These customers are idiosyncratic because in the construction trade, contractors cannot continue work on a job until their waste is removed. They often need service right away, and with the financial clock ticking, there is no time to wait for a scheduled pick up. Waste Industries realized that it was not equipped to handle these customers – but knew this market was too important and profitable to lose – so it developed the Contractor Service Group, designed specifically to handle these customers’ needs, often on short notice. Waste Industries understands how contractors work, and because of that, it has created a buzz among construction companies. “Now these contractors are finding use because they heard what it is that we do,” said Hanley.

Top-notch service
One of the ways Waste Industries keeps its customers happy and continues to expand is through its use of technology. “We are on the cutting edge of communication with our customers,” Bill Hanley explained with pride. “Our utilization of technology is second to none.” Waste Industries is staying on the leading edge by creating technology that will give its customers even faster access to its top-notch service. The company has recently implemented a Web portal that gives customers almost instant access to its services. By logging onto the company’s Web site, customers can send an email to initiate a work order that Waste Industries responds to within 15 minutes. Additionally, customers have access to e-billing to further make customer service fast and easy.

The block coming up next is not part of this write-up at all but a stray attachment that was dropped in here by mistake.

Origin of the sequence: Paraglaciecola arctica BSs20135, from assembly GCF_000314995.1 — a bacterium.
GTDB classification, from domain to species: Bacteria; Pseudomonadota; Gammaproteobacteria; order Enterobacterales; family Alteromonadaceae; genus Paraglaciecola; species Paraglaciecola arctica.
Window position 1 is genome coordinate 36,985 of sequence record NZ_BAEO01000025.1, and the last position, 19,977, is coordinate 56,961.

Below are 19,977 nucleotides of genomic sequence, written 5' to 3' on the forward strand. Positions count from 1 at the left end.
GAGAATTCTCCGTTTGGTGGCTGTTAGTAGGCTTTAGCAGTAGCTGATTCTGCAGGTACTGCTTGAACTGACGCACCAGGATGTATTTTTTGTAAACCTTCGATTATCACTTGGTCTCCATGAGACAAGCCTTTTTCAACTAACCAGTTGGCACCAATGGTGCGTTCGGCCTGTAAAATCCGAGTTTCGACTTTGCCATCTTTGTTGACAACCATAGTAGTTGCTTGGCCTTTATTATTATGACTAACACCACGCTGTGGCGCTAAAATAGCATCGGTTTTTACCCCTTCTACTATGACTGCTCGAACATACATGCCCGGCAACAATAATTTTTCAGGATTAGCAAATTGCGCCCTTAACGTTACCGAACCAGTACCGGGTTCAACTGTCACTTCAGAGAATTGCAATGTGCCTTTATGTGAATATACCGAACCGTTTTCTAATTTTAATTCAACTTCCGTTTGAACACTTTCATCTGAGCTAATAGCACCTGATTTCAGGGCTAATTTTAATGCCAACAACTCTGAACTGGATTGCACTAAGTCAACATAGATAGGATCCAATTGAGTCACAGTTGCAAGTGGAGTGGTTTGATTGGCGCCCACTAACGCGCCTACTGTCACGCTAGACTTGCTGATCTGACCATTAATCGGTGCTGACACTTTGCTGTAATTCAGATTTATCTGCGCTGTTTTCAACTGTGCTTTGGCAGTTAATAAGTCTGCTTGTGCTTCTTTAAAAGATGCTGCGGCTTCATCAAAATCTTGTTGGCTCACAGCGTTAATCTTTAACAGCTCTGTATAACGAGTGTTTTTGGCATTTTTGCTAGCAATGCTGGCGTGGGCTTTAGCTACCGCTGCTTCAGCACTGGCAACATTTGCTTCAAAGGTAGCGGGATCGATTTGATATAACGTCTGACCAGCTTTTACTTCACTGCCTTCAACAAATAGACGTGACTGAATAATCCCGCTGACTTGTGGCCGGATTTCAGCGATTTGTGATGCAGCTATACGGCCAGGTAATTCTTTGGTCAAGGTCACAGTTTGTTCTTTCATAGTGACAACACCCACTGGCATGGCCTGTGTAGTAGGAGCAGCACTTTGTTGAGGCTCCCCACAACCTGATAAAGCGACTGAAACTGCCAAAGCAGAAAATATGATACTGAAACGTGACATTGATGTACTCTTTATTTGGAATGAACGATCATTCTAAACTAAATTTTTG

Thanks to the dedication of its leaders and employees, Waste Industries has made a name for itself as a clean company in a dirty business. The company has thrived because of its values and dedication to its customers.